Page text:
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C Company feat. Terry Nelson - Battle Hymn of Lt. Calley

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Published on Feb 22, 2012

William Calley songs: https://rateyourmusic.com/list/JBrumm...
The track "Battle Hymn of Lt. Calley" (Plantation Records # PL-73), written by Julian Wilson and James M. Smith, defended the actions of Lt. William Calley. Set to the tune of "The Battle Hymn of the Republic", it is certainly the most well known song on this subject, receiving large coverage in Billboard magazine. The single, awarded a gold record for selling over 1 million records, featured on the 1971 flag-waving album "Wake Up America" (Plantation Records # PLP-15). In October 1972 the two writers filed suit against Singleton Music, seeking $110,000 in unpaid royalties.

As noted above, on 17 April 1971, a Billboard headline claimed that the "Calley Disk Stirs Market; Supply Runs Behind Demand" and that this single had "become the nation's hottest single property". The article went on to say that "it takes a stroke of luck for dealers to get copies. Gwen Kesler, singles sales manager at Southland Distributors in Atlanta, has 100,000 copies of the single on order and said 'if I can get them, they're sold'. As of late last week 10,000 were delivered and she was expecting another 10,000...the Calley disk is selling 'like a goldmine...at least in orders".

However, the article also noted a degree of controversy surrounding this song, with the cancellation of a cover by the famous country singer Tex Ritter: "the controversy raging over the conviction of Lt. William Calley, which sparked three fast-selling releases within the past two weeks, has also resulted in the cancellation of the distribution of still another. The cancelled disk is Tex Ritter's version of "The Battle Hymn of Lt. Calley" on the Capitol Records label. Capitol Records president Stan Gortikov told Billboard that 'we stopped the release of the 'Calley' record because his case is still under judicial consideration. Furthermore , if we want to glorify a war hero, let's find someone other than Lt. Calley". On 19 June 1971, Billboard reported university jukebox programers were censoring controversial songs on campus: "Increasingly, jukebox programmer...must consider the sensitive nature of lyrics....the Battle Hymn of Lt. Calley is an example".

The narrator started in the third person, in the old familiar "once upon a time" - telling the listener that a boy grew up wanting to "serve his country". Then switching to the first person, the narrator said that "my name is William Calley". He sought to justify the massacre in the following ways: (1) the threat of death; (2) the uncertainty of battle; (3) following orders. On the first point, the narrator described the difficulties and horrors of war: "I've seen my buddies ambushed...youthful bodies riddled by...V.C. bullets". On the second point, he argued that "all the rules are broken" during war, and that in the Vietnam jungles "it's hard to judge the enemy". Finally, the narrator emphasised the importance of doing one's duty, and to be able to stand before god, and say that "I followed all my orders and I did the best I could". The narrator also criticised the anti-war movement, claiming that those "marching in the street...were helping our defeat".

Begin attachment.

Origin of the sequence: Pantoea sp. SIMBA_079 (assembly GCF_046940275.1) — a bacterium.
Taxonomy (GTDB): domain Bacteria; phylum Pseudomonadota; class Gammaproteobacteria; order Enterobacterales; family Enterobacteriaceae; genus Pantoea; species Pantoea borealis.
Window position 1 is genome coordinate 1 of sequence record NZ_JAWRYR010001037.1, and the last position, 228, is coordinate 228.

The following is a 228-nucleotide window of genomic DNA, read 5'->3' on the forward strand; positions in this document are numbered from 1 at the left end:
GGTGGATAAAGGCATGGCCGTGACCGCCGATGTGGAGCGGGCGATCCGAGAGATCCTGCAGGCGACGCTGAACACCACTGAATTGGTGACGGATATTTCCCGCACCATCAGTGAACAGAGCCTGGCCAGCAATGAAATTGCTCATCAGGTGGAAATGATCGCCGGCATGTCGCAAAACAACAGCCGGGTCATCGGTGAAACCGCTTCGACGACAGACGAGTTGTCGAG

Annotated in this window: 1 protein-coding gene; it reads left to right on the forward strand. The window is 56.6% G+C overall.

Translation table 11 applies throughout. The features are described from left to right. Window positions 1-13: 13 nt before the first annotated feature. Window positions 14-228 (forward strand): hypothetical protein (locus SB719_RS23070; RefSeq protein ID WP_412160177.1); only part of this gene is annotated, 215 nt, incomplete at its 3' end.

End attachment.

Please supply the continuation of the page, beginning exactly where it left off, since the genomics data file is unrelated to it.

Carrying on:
"Once upon a time there was a little boy who wanted to grow up
And be a soldier and serve his country in whatever way he could...
My name is William Calley, I'm a soldier of this land
I've tried to do my duty and to gain the upper hand...
I'm just another soldier from the shores of U.S.A.
Forgotten on a battle field ten thousand miles away
While life goes on as usual from New York to Santa Fe...
I've seen my buddies ambushed on the left and on the right
And their youthful bodies riddled by the bullets of the night
Where all the rules are broken and the only law is might...
While we're fighting in the jungles they were marching in the street
While we're dying in the rice fields they were helping our defeat
While we're facing V.C. bullets they were sounding a retreat...
When I reach my final campground in that land beyond the sun
And the great commander asks me, did you fight or did you run
I'll stand both straight and tall, stripped of medals, rank and gun
And this is what I'll say, sir
I followed all my orders and I did the best I could
It's hard to judge the enemy and hard to tell the good...
We took the jungle village exactly like they said
We responded to their rifle fire with everything we had
And when the smoke had cleared away a hundred souls lay dead...
When all the wars are over and the battle's finally won
Count me only as a soldier who never left his gun
With the right to serve my country as the only prize I've won"

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